Getting Home Safe When SHTF

Prepper's Will - Getting Home Safe When SHTFIt’s really happening. The “brown stuff” hit the fan and there’s terror everywhere. To top it all off, you’re not even at home so you need to think and act fast about whether or not it’s a good idea to get there and how to do it.

In what follows I’m going to give you my best tips for getting home safe in a disaster situation. Of course, this assumes you have a home to come back to and that it’s safe to get there. Depending on the circumstances, you might have to bug out and never look back.

But let’s assume for a moment your home is the safest place to be in. You can’t just rush back to it, that would be irresponsible and foolish. There’s a whole slew of perils awaiting you so let’s learn to do this one step at a time, shall we?

Step 1: Getting to safety

Before you figure out what to do, you have to make sure there’s nothing life-threatening nearby. No armed gangs, no flash floods, no hurricanes or anything else that would make you run for your life. The first thing when it hits is to get somewhere safe FAST, a place that will allow you to think for a few minutes and make your next move.

Step 2: Assessing your situation

Are you injured? Do you need medical assistance? How much time can you stay at your current location? Is anyone injured or dying around you and can you help them without risking your own life?

Turn on the radio, the TV or ask around about what’s happening so you can figure out what to do and how much time you have before your current location is compromised.

Step 3: Getting to your get home bag (GHB)

Whether you need medical attention or you’re ready to go home, you should get to your get home bag that’s hopefully in a drawer at your desk, in your car etc. A get home bag is different than a bug out bag and should contain the bare essentials to get you home or just far away from immediate danger. A few items to consider include:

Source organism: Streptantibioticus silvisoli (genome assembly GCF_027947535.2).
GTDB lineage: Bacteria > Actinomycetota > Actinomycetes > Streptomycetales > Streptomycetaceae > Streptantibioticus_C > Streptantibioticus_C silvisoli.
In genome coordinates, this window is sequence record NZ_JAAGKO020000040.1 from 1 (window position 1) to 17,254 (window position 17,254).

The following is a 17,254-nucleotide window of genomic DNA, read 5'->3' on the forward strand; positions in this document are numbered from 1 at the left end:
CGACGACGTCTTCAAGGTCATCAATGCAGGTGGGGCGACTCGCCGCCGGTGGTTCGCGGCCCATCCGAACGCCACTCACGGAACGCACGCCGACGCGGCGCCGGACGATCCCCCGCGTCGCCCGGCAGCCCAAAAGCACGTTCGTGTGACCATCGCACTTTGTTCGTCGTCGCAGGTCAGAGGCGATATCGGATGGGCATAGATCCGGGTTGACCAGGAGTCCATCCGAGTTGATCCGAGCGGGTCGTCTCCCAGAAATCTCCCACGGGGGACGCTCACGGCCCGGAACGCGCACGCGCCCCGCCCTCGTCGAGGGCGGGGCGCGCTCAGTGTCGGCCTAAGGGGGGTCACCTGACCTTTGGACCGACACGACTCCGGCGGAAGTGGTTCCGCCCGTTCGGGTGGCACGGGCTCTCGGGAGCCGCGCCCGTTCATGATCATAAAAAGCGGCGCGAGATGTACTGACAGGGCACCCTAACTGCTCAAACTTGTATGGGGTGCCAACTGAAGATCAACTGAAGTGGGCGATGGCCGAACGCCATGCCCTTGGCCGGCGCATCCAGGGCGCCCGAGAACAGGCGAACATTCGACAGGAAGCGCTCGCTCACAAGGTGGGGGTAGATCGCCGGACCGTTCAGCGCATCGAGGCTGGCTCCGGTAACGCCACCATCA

• a first aid kit,
  • a cell phone charger, an extra battery and even an extra phone,
  • a water filter such as the LifeStraw,
  • a walkie-talkie (your family members should have them as well),
  • a good fixed blade knife,
  • a lighter
  • a weapon for self-defense purposes,
  • binoculars
  • and so on depending on your age, sex, location (urban, rural).

Step 4: Starting to make calls

One of the things you may want to do before you start heading home is get in contact with your family and your other household members. If some of them are home when it happens, they can give you precious information on whether or not it’s safe to go there.

If the phone lines are busy, hopefully you can contact them via your walkie-talkie. If that doesn’t work either, perhaps you can use your signaling mirror to communicate via Morse code with them? This assumes you’re fairly close by, of course.

Step 5: Figuring out the dangers that await you

Before you rush home, you need to make sure the path you choose is the right one. Are there traffic jams, riots, fallen trees on your way home? Are the roads inundated? Find out from radio, TV or, worst case scenario, use your binoculars as you move towards home to sop dangers from afar.

Most of all, always be prepared to adapt to changing circumstances.

Step 6: Getting home safe